“I got sick,” is what I usually tell people when they ask me, “What happened to you?”
It was August of 2016 when this major, transformative life event occurred. That summer, while travelling home from Tofino, B.C. with my partner, I caught a rare bug named fusobacterium necroforum. Actually, the bug could have been inside of me the whole time. Dormant and still. My doctors could not give me an exact timeline as to how I came in contact with the bug, or our point of interaction for that matter. But what they did say was less than three people out of a million contract the bacteria, and when they do, only 20 percent of us ever survive. In my case, the bacteria caused my body to go into septic shock and proceeded to attack my reproductive organs, which led to an emergency hysterectomy. I was just 33 years old.
The events that followed have become fragmented and hazy since I was unconscious for the most part. However, I was told that the evening I was admitted, my partner was advised to phone my parents and tell them to fly to Trail, B.C., and say their goodbyes. Somehow, my body stabilized, but, with the aim of keeping me alive, my doctors administered high doses of blood pressure medication to pump blood away from my extremities and into the more important parts of my body – my vital organs and brain. As a result, my extremities slowly became necrotic.
In total, I spent six months in the hospital system. I bounced around from hospital to hospital with my necrotic feet and fingers until I was finally admitted to West Park Rehabilitative Hospital’s amputee unit in Toronto. By September, it was evident that my feet and fingers were unsalvageable and had to be amputated. Although this phase in my journey was incredibly surreal, it required a great deal of my energy to remain present. I knew that there was no use to being afraid since surgery was inevitable. Instead, I saw it as a task I was always meant to do. My sense of spirituality – which is influenced by the Catholic faith my parents raised me with, as well as animism and taoism – helped me accept the difficult transformation that was about to occur. However, there is no denying that my staunch support network, which includes my family, partner, friends, colleagues and psychotherapist, saved me from despondency and the perturbing thoughts I sometimes had. Throughout my whole stay in the hospital system, my parents missed only one day because of a snow storm. And instead, one of my best friends came and brought me dinner. The week before Christmas, my coworkers showed up to surprise me with Christmas carols and pizza.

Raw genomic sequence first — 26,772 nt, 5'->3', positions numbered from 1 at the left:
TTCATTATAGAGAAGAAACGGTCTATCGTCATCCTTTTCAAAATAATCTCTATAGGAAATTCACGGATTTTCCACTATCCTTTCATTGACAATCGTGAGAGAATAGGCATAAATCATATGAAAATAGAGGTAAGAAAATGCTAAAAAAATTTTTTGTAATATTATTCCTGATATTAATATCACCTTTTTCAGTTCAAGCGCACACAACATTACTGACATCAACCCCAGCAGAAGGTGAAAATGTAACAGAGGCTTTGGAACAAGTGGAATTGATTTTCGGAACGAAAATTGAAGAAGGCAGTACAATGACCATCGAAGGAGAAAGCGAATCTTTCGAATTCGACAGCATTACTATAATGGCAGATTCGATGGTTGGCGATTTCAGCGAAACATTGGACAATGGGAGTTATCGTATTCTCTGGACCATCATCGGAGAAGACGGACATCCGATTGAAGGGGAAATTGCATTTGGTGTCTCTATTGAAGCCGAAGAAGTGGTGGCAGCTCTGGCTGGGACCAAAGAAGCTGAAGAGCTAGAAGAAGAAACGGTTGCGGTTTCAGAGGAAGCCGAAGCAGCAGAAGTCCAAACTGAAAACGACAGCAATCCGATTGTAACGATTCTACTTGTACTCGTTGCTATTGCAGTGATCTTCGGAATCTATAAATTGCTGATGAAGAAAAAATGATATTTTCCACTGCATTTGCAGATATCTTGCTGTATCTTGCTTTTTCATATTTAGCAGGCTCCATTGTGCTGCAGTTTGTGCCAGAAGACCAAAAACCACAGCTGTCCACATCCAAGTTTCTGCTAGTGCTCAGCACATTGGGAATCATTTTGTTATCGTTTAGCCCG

Therese Estacion became a bilaterial below the knee and partial hand amputee after succumbing to an extremely rare, and often fatal, bacteria.
And so, when my surgery dates approached, I was ready. on November 19, 2017, I went for my first round of amputations – my feet bilaterally below the knees. And on January 23, 2018, the upper digits of both my left and right hands were amputated.
I was not born with a disability. I was born able bodied and went through a radical physical transformation. Before my transformation, I was working with the Dufferin Peel Catholic District School Board as an elementary school teacher and lived independently in Toronto’s west end. I was able bodied, energetic and free. All of a sudden, my life was paused. My body, which was once a strong and capable machine, became weak and dependent on others. In some ways, I had regressed to a state of infancy. I had to integrate into a world that was not made for people with disabilities.
After my illness, I realized that in our world, ableism is an unchecked problem and was amazed at all of the structural barriers I encountered without my fingers and feet, or with a body that struggles to stand upright or bend down. Stairs, doorknobs, zippers and buttons, electrical sockets that are close to the floor, packaging and lids, and even the thin roll of toilet paper found in public washrooms that are sometimes too hard to pull apart, all require an insane amount of effort at times.
It became evident that most spaces have yet to reflect the principles of universal design; a powerful concept which drives the notion that “what’s good for one is good for all” by ensuring that all spaces are barrier free.
If someone can build a house on a floating raft in freezing temperatures or a whole castle against the frigid wind, then someone can surely build a ramp —to code —to make these spaces more accessible.